General News of Sunday, 3 August 2014
Source: Daily Guide
A justice at the Supreme Court who was part of the panel that adjudicated the landmark 2012 Presidential Election Petition has retired.
Justice Rose Constance Owusu is bowing out after six years of service in the highest court of the land.
A source at the Judicial Service in Accra said Justice Owusu will not return to the Supreme Court after the 2014 legal vacation.
“She is starting her leave prior to retirement. The justices had a conference and it was her last meeting with her colleagues,” the source told DAILY GUIDE.
Justice Owusu rose from the High Court—serving then in Kumasi—to the Court of Appeal, before ending up at the Supreme Court.
Before becoming a judge, she worked at the Attorney General’s Department, rising through the ranks to the position of Chief State Attorney.
Justice Owusu was very instrumental in the 2012 Presidential Election Petition proceedings and was always insistent on legalities at the trial.
She was also one of the three justices that granted the petitioners’ request to annul votes due to irregularities in the election petition judgement of August 29, 2013 after about eight months of the live-telecast trial.
Justice Owusu, together with other justices, among other claims, granted the reliefs regarding unsigned pink sheets by Presiding Officers, over-voting and voting without biometric verification, which 2012 NPP flagbearer Nana Akufo-Addo and his running mate, Dr. Mahamudu Bawumia, as well as the then NPP Chairman, Jake Otanka Obetsebi-Lamptey, took to the Supreme Court following the declaration of John Dramani Mahama as winner of the 2012 presidential election by Electoral Commission Chairman Dr. Kwadwo Afari-Gyan.
Absence of Signatures of Presiding Officers
Tackling the claim by the petitioners that some Presiding Officers did not sign the pink sheets that were used in the declaration of John Mahama as President, Justice Owusu had said “the golden rule of interpretation is that words must be given their ordinary meaning unless same shall lead to absurdity.
“The clause is clear and unambiguous and does not call for the interpretative jurisdiction of this court. None of the conditions as laid down in Tuffour vrs The Attorney-General (1980) SCLR is present here and I would therefore not even attempt to embark on that exercise of interpreting the ‘Shall’ or find reasons why the presiding officer might have failed to sign.”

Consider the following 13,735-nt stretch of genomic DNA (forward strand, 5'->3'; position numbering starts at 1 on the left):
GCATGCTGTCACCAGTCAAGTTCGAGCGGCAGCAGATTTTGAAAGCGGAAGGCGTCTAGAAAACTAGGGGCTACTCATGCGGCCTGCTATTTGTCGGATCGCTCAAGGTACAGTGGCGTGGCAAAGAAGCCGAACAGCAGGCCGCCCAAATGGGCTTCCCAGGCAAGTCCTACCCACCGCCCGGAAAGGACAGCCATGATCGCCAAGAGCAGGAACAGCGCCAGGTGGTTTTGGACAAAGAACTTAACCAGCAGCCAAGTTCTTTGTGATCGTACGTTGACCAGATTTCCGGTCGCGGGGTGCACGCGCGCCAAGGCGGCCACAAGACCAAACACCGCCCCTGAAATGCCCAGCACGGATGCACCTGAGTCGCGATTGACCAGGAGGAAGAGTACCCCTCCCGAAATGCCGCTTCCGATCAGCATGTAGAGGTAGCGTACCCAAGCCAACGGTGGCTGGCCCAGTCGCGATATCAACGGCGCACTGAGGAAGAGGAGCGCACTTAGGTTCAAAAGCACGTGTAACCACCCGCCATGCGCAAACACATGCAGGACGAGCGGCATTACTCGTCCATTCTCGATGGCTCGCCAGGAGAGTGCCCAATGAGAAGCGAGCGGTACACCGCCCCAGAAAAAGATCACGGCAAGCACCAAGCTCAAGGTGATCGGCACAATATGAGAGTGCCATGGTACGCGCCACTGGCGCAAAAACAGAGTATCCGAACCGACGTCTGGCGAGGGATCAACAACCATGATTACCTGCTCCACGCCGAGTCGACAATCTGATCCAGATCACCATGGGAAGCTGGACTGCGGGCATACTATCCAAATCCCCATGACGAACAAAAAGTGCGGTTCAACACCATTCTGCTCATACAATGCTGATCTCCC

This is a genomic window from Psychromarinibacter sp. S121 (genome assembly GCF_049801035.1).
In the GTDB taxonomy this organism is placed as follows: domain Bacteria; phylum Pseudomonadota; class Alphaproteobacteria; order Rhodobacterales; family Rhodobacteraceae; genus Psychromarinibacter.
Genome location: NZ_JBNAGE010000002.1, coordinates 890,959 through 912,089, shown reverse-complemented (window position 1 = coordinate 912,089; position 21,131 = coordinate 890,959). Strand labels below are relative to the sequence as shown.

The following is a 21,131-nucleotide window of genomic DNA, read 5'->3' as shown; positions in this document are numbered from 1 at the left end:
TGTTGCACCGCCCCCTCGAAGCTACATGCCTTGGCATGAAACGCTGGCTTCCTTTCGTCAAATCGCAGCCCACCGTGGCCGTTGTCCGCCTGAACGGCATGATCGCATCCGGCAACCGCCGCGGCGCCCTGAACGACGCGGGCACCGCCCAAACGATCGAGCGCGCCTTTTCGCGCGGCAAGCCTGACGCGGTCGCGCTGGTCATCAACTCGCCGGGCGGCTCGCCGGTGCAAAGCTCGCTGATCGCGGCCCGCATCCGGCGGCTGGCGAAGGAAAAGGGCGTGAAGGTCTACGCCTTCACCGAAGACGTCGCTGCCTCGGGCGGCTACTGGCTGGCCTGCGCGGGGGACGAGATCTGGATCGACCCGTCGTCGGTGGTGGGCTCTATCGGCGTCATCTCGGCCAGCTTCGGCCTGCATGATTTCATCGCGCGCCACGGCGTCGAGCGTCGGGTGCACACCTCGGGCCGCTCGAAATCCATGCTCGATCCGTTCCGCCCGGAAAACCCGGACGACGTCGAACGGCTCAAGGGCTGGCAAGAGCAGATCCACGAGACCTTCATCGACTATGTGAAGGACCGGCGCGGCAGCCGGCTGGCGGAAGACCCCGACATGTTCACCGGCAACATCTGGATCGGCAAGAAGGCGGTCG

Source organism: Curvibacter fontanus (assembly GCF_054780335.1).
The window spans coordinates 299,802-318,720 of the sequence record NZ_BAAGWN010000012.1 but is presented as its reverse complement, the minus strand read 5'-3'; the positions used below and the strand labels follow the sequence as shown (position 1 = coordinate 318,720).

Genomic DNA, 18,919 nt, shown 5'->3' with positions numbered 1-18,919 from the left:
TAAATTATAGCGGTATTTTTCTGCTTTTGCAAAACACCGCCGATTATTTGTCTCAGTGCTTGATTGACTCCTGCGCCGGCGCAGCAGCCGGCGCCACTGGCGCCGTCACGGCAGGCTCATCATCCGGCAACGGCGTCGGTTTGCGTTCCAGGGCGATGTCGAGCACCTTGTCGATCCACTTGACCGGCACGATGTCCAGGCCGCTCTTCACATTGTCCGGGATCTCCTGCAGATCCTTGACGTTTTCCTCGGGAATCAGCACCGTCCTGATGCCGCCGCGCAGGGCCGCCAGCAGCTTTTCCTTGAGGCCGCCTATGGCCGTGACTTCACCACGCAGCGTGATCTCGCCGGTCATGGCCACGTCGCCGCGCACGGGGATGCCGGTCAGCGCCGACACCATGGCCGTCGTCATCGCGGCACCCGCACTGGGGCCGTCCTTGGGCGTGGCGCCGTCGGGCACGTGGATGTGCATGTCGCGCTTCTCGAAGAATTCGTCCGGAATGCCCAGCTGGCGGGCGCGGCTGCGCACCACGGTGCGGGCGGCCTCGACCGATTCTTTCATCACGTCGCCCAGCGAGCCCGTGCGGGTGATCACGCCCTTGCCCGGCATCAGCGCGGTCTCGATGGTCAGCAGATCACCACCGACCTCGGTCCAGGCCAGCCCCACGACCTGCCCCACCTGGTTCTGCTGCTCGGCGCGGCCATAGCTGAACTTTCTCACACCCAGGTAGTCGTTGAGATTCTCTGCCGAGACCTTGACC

“Dr. Afari-Gyan told the court that failure to sign is an irregularity. He did not go ahead to say what flows from this irregularity. If the presiding officers failed to sign the pink sheets, that constituted infringement of Article 49 (3) of the constitution and to me that is fatal. It renders the result declared null and void.”
Addressing the claim of over-voting, Justice Owusu said Dr Afari-Gyan, apart from his ‘classical’ definition, did not dismiss the second instance of over-voting given by Dr Bawumia. The Economist had said over-voting was ‘where the ballots found in the ballots box at the end of polls is more than the number of votes actually issued by the voters who turned up to vote’, a definition the commissioner had said he had a problem with it.
“Nothing is said on what constitutes over-voting in C. I. 75, so I will go by both definitions,” the judge said, adding “It means that the integrity of the polls at the particular polling station has been compromised and the results at the polling station in question cannot be guaranteed and therefore same must be annulled.”
She said the petitioners introduced evidence from which the infringement could be found and added that the entries on the face of the pink sheets constituted prima facie evidence in proof of the evidential burden, adding that “at that point, the burden shifts onto the Respondents to lead evidence from which it may reasonably be inferred that no over-voting took place.”
“I will consequently hold that where there is over-voting the results must be annulled.”
Voting Without Biometric Verification
According to Justice Owusu, the biometric verification process supervised by the EC came under C. I. 75—regulating the conduct of public elections—and that Regulation 18 (1) made it mandatory for every polling station to be provided with a biometric verification device. Therefore, she had argued, the biometric verification process was a mandatory component of the 2012 presidential election.
She said that “Dr. Afari-Gyan’s explanation as to how column C3 appeared on the ‘pink sheets’ turned out to be false under cross-examination as indeed he later admitted that C. I. 75 (mandating the use of biometric verification) came into force long before 20th October, 2012 when the order to print the ‘pink sheets’ was given.
Justice Owusu said that “voting without being biometrically verified is an infringement of the Law which cannot be countenanced under the present dispensation in an election petition. For this and other reasons, I am inclined to annul votes in all polling stations where the violation occurred.”